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Kissinger Can Sleep A Little Easier Tonight

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posted on Dec, 10 2006 @ 11:02 PM
Augusto Pinochet has died.

SANTIAGO, Chile — Gen. Augusto Pinochet, who overthrew Chile's democratically elected Marxist president in a bloody coup and ruled this Andean nation for 17 years, died Sunday, dashing hopes of victims of his regime's abuses that he would be brought to justice. He was 91.

Pinochet, the monstrous Dictator responsible for the deaths of thousands of Chilean people as well as people of other nationalities has escaped the justice he so richly deserved.

And with his death Henry Kissinger must breathe a sigh of relief as another link to his dark history fades away.

Many will remember September 11 for the tragedy that befell the United States in 2001, but this date is also burned into the memories of many Chileans as the day that U.S. foreign policy decided that the irresponsible acts of the Chilean people had allowed their country to go Marxist, and they were going to put a stop to it.

(AR) NEW YORK -- The secret government files on Chile, which the Clinton Administration says will be opened to the Spanish prosecutor of former Chilean dictator Augusto Pinochet, will prove a major embarrassment for Henry Kissinger, the American most tied to the U.S.-assisted plot to the 1973 overthrow the elected government of President Salvador.
They will show how, in the months and years following the 1973 coup, Kissinger covered up U.S. information about atrocities in Chile and sought to persuade Pinochet that the U.S. government did not consider his behavior a major problem.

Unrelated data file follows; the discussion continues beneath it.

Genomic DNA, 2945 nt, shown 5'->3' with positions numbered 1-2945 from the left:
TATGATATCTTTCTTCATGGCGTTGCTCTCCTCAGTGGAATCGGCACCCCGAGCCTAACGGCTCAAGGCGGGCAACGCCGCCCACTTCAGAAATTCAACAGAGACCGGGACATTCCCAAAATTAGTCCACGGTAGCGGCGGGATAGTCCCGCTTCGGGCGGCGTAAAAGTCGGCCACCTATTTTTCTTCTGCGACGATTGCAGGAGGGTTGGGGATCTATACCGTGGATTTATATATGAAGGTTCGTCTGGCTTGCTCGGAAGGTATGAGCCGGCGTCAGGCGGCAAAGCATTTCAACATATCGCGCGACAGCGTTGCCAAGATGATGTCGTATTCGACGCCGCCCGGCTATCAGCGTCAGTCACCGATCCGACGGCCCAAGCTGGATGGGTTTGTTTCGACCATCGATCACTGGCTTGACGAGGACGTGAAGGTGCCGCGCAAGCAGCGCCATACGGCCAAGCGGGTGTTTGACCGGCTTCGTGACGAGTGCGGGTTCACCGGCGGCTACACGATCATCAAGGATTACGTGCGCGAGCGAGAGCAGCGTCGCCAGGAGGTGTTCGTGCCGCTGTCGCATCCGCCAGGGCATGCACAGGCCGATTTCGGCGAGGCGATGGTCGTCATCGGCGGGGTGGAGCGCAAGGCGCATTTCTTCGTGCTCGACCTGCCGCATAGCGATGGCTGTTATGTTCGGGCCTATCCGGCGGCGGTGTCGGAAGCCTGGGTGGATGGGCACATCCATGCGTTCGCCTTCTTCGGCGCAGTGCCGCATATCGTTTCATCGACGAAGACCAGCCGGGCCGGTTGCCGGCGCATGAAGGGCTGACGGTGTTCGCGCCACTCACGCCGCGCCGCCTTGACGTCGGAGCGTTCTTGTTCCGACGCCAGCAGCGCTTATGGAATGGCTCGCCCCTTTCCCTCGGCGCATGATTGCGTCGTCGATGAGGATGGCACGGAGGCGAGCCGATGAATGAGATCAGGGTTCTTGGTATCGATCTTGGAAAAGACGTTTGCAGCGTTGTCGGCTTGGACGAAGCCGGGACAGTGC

A newly declassified memorandum about Kissinger's only meeting with Pinochet, in 1976, details just how hard the former Secretary of State under President Gerald Ford tried to shield the Chilean general from criticism. [Versions of this report also appear in El Pais in Madrid and The Observer, in London.] Kissinger also served as Secretary of State from 1973 to 1974 under former President Richard Nixon.

How dare those stupid Chilean people popularly elect a socialist of their own free will.

To get an idea of the relief Kissinger must be feeling, here is a transcript taken from a 1998 interview with Simon and Schuster's Michael Korda when he recieved a call from Mr. Kissinger:

M.K.: "Henry - Hi, how are you?... You're getting all the publicity you could want in the New York Times, but not the kind you want... I also think it's very, very dubious for the administration to simply say yes, they'll release these papers... no... no, absolutely... no... no...well, hmmm, yeah. We did it until quite recently, and he did prevail... Well, I don't think there's any question about that, as uncomfortable as it may be.... Henry, this is totally outrageous... yeah.... Also the jurisdiction. This is a Spanish judge appealing to an English court about a Chilean head of state. So it's, it.... Also Spain has no rational jurisdiction over events in Chile anyway so that makes absolutely no sense.... Well, that's probably true.... If you would. I think that would far and away be the best....

Even though the conversation was a little one-sided, it is quite apparent that Kissinger was more than a little perturbed by the possible human rights abuse trial of Pinochet.

Sleep well tonight Mr. Kissinger, for there are going to be many more sleepless ones ahead.


[edit on 10/12/2006 by Beelzebubba]

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